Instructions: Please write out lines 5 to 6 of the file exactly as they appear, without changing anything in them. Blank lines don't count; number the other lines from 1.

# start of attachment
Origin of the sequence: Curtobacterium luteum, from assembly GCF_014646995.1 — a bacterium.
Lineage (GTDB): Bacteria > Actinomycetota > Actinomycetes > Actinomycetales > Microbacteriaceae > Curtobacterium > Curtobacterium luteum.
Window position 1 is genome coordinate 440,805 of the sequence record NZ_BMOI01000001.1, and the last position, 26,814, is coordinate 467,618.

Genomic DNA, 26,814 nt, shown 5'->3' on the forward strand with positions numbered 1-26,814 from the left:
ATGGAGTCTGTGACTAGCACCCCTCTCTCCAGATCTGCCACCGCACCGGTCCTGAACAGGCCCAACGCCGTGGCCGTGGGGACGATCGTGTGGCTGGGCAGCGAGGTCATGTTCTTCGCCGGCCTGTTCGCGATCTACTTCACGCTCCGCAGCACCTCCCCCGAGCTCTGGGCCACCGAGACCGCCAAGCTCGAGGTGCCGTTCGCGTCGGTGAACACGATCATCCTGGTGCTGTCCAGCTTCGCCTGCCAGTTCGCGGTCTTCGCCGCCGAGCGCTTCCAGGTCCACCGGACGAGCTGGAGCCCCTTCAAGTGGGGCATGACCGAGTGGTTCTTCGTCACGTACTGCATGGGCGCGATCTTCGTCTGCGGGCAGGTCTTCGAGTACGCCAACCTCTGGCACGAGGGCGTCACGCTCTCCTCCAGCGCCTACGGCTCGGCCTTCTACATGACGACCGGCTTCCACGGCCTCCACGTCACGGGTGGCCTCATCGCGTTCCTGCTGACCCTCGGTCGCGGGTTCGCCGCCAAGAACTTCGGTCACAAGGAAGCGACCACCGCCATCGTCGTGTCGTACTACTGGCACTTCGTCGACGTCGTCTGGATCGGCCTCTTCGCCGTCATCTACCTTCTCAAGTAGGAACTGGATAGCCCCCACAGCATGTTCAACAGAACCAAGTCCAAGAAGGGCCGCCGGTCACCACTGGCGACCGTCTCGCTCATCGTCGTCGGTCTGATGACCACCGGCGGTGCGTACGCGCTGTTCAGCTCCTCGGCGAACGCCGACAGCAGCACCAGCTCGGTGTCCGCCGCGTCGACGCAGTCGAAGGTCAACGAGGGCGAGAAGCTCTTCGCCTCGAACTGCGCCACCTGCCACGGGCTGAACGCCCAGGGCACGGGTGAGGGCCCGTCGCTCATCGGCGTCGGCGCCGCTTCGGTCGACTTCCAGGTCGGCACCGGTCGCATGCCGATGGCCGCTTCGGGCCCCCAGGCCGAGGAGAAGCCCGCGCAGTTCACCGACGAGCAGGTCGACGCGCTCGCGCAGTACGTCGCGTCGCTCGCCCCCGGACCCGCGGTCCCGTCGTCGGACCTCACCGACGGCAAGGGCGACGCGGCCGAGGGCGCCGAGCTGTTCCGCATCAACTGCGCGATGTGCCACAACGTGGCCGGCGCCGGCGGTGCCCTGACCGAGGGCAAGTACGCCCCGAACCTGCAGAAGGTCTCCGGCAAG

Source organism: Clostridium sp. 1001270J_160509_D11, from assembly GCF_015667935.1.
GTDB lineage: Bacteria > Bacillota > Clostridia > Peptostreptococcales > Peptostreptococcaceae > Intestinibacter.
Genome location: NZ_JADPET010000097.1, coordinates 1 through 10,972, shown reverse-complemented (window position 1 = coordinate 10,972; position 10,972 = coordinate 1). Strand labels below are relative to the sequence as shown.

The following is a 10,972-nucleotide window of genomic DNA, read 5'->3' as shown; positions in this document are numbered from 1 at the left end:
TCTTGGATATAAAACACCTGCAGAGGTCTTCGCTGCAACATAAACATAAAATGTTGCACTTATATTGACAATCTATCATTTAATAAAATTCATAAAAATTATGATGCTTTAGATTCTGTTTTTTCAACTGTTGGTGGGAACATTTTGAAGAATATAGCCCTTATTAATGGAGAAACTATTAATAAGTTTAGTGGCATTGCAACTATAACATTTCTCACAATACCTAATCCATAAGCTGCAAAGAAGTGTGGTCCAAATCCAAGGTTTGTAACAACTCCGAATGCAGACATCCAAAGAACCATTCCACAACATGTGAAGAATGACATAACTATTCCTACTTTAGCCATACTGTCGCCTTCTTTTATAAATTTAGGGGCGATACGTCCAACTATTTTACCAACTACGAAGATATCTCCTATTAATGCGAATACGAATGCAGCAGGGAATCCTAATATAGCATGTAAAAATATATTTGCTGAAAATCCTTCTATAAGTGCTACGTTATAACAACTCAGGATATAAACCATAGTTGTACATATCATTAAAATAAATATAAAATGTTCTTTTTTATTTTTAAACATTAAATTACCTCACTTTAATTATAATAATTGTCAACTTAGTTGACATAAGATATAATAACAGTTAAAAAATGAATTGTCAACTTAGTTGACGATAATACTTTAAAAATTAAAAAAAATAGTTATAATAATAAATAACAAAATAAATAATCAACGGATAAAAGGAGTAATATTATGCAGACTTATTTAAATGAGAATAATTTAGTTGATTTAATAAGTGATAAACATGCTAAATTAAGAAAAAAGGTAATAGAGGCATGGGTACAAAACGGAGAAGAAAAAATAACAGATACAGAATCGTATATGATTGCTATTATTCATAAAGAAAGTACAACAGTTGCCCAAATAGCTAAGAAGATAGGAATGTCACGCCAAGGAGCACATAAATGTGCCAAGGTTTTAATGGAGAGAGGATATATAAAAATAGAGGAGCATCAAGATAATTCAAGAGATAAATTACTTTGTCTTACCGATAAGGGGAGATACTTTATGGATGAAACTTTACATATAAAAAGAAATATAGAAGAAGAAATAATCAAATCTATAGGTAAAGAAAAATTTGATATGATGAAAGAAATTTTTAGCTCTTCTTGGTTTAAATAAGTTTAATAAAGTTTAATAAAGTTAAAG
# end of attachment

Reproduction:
ATGGAGTCTGTGACTAGCACCCCTCTCTCCAGATCTGCCACCGCACCGGTCCTGAACAGGCCCAACGCCGTGGCCGTGGGGACGATCGTGTGGCTGGGCAGCGAGGTCATGTTCTTCGCCGGCCTGTTCGCGATCTACTTCACGCTCCGCAGCACCTCCCCCGAGCTCTGGGCCACCGAGACCGCCAAGCTCGAGGTGCCGTTCGCGTCGGTGAACACGATCATCCTGGTGCTGTCCAGCTTCGCCTGCCAGTTCGCGGTCTTCGCCGCCGAGCGCTTCCAGGTCCACCGGACGAGCTGGAGCCCCTTCAAGTGGGGCATGACCGAGTGGTTCTTCGTCACGTACTGCATGGGCGCGATCTTCGTCTGCGGGCAGGTCTTCGAGTACGCCAACCTCTGGCACGAGGGCGTCACGCTCTCCTCCAGCGCCTACGGCTCGGCCTTCTACATGACGACCGGCTTCCACGGCCTCCACGTCACGGGTGGCCTCATCGCGTTCCTGCTGACCCTCGGTCGCGGGTTCGCCGCCAAGAACTTCGGTCACAAGGAAGCGACCACCGCCATCGTCGTGTCGTACTACTGGCACTTCGTCGACGTCGTCTGGATCGGCCTCTTCGCCGTCATCTACCTTCTCAAGTAGGAACTGGATAGCCCCCACAGCATGTTCAACAGAACCAAGTCCAAGAAGGGCCGCCGGTCACCACTGGCGACCGTCTCGCTCATCGTCGTCGGTCTGATGACCACCGGCGGTGCGTACGCGCTGTTCAGCTCCTCGGCGAACGCCGACAGCAGCACCAGCTCGGTGTCCGCCGCGTCGACGCAGTCGAAGGTCAACGAGGGCGAGAAGCTCTTCGCCTCGAACTGCGCCACCTGCCACGGGCTGAACGCCCAGGGCACGGGTGAGGGCCCGTCGCTCATCGGCGTCGGCGCCGCTTCGGTCGACTTCCAGGTCGGCACCGGTCGCATGCCGATGGCCGCTTCGGGCCCCCAGGCCGAGGAGAAGCCCGCGCAGTTCACCGACGAGCAGGTCGACGCGCTCGCGCAGTACGTCGCGTCGCTCGCCCCCGGACCCGCGGTCCCGTCGTCGGACCTCACCGACGGCAAGGGCGACGCGGCCGAGGGCGCCGAGCTGTTCCGCATCAACTGCGCGATGTGCCACAACGTGGCCGGCGCCGGCGGTGCCCTGACCGAGGGCAAGTACGCCCCGAACCTGCAGAAGGTCTCCGGCAAG

Source organism: Clostridium sp. 1001270J_160509_D11, from assembly GCF_015667935.1.